Mast cell-restricted tryptases

Structure and function in inflammation and pathogen defense

H. Patrick McNeil*, Roberto Adachi, Richard L. Stevens

*Corresponding author for this work

Research output: Contribution to journalShort survey

75 Citations (Scopus)

Abstract

Mast cells (MCs) are highly specialized immune cells present in mammals and in lower organisms that predate the development of adaptive immunity. The strong evolutionary pressure to retain MCs for >500 million years suggests critical roles for these cells in our survival. In support of this conclusion, no human has been identified to date that lacks MCs, despite the adverse roles of MCs in systemic anaphylaxis and varied inflammatory disorders. MCs express numerous lineage-restricted neutral proteases, and four members of the chromosome 17A3.3 family of tryptases are preferentially expressed in mouse MCs. The anatomical location of MCs at host-environment interfaces has raised the possibility that some of these enzymes are evolutionally conserved because they are needed for combating infectious organisms. Here we review recent insights into the structure and function of MC tryptases in inflammation and host defense against bacteria and other infectious organisms.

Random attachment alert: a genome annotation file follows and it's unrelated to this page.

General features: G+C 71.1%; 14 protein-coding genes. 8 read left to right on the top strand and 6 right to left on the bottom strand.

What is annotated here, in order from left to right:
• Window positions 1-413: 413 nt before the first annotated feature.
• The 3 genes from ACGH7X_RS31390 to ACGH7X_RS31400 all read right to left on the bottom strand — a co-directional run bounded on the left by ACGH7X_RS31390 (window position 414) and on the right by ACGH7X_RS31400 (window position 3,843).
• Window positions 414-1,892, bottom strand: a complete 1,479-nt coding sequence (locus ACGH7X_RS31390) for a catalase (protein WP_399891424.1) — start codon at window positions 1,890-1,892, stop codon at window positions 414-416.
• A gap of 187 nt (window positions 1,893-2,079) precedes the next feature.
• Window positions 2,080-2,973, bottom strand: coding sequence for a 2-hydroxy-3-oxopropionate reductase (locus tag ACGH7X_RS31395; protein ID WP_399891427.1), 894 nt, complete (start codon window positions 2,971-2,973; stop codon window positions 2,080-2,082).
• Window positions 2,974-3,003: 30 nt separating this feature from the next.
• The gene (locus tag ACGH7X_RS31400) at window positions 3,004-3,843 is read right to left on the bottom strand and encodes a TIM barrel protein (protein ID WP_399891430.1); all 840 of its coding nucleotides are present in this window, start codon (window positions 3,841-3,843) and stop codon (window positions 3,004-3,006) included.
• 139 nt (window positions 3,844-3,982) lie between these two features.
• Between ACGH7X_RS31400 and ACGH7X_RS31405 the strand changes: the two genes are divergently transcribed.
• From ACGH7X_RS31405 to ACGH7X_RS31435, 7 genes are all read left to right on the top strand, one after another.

Original languageEnglish
Pages (from-to)20785-20789
Number of pages5
JournalJournal of Biological Chemistry
Volume282
Issue number29
DOIs
Publication statusPublished - 20 Jul 2007
Externally publishedYes

Fingerprint Dive into the research topics of 'Mast cell-restricted tryptases: Structure and function in inflammation and pathogen defense'. Together they form a unique fingerprint.

Cite this